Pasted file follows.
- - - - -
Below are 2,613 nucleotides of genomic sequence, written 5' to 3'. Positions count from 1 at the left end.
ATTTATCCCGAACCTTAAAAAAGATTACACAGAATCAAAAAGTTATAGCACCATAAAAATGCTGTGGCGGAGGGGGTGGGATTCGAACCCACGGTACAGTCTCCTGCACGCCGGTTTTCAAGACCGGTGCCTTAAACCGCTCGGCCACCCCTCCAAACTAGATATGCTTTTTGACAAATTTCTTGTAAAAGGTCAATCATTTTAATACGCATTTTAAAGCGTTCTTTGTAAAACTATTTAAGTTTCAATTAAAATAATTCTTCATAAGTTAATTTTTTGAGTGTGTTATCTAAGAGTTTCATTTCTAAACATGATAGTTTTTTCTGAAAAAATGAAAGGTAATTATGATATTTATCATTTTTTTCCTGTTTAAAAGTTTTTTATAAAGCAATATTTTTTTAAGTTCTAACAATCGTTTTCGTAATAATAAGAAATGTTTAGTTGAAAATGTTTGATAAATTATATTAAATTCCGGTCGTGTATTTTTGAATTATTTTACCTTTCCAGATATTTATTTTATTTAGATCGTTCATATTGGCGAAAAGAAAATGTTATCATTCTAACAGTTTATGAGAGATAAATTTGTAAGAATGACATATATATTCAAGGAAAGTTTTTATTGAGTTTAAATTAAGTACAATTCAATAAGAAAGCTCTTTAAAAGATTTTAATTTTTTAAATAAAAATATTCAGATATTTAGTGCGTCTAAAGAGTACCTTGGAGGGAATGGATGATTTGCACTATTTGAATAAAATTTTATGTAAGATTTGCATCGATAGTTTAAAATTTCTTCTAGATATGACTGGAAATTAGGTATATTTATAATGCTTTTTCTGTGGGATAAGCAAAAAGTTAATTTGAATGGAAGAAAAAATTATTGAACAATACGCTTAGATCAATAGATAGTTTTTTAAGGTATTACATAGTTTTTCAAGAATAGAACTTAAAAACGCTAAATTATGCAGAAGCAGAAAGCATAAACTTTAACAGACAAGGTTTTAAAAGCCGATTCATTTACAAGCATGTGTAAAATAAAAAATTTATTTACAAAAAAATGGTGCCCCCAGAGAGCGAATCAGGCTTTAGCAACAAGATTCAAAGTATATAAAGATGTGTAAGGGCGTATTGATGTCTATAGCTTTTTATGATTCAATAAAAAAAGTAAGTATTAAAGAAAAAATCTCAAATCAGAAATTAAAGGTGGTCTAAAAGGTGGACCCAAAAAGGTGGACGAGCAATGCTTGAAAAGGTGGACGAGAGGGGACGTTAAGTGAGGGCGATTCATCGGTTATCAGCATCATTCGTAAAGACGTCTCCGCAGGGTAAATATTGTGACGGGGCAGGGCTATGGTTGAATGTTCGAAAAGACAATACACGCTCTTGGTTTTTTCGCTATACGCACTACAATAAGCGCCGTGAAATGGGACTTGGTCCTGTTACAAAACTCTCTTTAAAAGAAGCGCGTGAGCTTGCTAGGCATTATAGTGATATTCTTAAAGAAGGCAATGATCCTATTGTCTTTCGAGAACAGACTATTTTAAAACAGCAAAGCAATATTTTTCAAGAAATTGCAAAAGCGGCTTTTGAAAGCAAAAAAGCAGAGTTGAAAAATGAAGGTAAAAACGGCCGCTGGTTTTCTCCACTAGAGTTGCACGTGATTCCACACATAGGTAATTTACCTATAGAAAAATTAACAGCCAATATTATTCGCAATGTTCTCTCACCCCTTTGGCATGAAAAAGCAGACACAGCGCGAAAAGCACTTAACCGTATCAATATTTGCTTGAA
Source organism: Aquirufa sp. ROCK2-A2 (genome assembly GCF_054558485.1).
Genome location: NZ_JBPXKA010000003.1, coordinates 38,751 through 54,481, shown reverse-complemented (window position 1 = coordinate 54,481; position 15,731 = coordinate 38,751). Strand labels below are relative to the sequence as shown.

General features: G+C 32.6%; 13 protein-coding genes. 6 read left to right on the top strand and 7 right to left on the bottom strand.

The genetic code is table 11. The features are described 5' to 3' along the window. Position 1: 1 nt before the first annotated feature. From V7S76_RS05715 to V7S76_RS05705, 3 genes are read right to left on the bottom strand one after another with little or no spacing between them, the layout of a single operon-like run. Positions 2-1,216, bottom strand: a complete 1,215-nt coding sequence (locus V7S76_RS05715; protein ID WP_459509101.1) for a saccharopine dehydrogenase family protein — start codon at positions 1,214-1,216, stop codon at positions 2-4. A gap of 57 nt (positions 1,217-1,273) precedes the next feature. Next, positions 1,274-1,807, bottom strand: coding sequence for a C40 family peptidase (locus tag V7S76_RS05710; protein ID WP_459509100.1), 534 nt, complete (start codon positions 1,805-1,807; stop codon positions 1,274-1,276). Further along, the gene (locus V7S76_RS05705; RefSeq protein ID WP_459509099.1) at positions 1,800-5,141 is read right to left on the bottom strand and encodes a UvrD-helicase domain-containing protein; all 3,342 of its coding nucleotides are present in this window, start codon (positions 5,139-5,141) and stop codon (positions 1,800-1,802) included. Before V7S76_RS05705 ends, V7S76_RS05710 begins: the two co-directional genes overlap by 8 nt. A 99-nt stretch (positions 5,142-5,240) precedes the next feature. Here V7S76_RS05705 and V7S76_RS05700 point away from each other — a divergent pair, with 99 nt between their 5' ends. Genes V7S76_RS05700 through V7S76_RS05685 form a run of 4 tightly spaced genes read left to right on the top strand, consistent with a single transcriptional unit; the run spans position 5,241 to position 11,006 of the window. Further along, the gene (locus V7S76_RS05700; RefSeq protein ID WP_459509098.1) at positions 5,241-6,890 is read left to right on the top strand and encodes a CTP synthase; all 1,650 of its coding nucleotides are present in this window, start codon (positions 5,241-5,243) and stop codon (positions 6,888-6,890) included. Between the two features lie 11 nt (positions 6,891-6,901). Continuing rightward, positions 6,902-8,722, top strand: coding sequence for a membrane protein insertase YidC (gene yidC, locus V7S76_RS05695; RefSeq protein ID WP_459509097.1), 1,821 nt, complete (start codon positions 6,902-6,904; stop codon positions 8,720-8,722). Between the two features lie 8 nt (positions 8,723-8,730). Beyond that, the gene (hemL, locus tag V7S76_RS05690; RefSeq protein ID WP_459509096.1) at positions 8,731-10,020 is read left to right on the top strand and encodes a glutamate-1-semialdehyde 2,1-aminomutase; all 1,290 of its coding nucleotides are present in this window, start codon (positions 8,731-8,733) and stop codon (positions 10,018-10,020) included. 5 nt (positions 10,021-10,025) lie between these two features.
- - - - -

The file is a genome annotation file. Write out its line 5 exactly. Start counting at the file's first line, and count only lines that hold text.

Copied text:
General features: G+C 32.6%; 13 protein-coding genes. 6 read left to right on the top strand and 7 right to left on the bottom strand.